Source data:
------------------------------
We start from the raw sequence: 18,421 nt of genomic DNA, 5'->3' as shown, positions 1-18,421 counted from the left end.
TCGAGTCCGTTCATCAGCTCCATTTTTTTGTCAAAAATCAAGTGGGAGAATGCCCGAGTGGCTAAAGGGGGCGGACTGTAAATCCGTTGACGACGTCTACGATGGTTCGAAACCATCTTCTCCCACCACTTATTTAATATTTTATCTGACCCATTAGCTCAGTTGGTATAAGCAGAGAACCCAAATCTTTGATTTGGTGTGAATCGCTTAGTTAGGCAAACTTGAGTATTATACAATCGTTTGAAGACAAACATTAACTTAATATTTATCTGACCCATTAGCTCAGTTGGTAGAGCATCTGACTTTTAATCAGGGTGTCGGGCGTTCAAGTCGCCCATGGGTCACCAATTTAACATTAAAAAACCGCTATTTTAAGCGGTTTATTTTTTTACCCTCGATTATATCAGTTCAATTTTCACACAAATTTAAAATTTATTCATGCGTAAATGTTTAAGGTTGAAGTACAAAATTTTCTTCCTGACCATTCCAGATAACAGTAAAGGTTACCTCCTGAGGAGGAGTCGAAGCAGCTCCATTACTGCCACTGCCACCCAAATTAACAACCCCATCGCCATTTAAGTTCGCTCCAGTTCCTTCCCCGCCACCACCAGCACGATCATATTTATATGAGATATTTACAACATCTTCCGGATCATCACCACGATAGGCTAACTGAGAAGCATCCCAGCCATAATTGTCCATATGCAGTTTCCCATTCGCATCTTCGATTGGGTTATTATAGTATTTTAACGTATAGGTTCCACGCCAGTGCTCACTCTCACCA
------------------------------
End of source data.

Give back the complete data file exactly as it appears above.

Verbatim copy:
We start from the raw sequence: 18,421 nt of genomic DNA, 5'->3' as shown, positions 1-18,421 counted from the left end.
TCGAGTCCGTTCATCAGCTCCATTTTTTTGTCAAAAATCAAGTGGGAGAATGCCCGAGTGGCTAAAGGGGGCGGACTGTAAATCCGTTGACGACGTCTACGATGGTTCGAAACCATCTTCTCCCACCACTTATTTAATATTTTATCTGACCCATTAGCTCAGTTGGTATAAGCAGAGAACCCAAATCTTTGATTTGGTGTGAATCGCTTAGTTAGGCAAACTTGAGTATTATACAATCGTTTGAAGACAAACATTAACTTAATATTTATCTGACCCATTAGCTCAGTTGGTAGAGCATCTGACTTTTAATCAGGGTGTCGGGCGTTCAAGTCGCCCATGGGTCACCAATTTAACATTAAAAAACCGCTATTTTAAGCGGTTTATTTTTTTACCCTCGATTATATCAGTTCAATTTTCACACAAATTTAAAATTTATTCATGCGTAAATGTTTAAGGTTGAAGTACAAAATTTTCTTCCTGACCATTCCAGATAACAGTAAAGGTTACCTCCTGAGGAGGAGTCGAAGCAGCTCCATTACTGCCACTGCCACCCAAATTAACAACCCCATCGCCATTTAAGTTCGCTCCAGTTCCTTCCCCGCCACCACCAGCACGATCATATTTATATGAGATATTTACAACATCTTCCGGATCATCACCACGATAGGCTAACTGAGAAGCATCCCAGCCATAATTGTCCATATGCAGTTTCCCATTCGCATCTTCGATTGGGTTATTATAGTATTTTAACGTATAGGTTCCACGCCAGTGCTCACTCTCACCA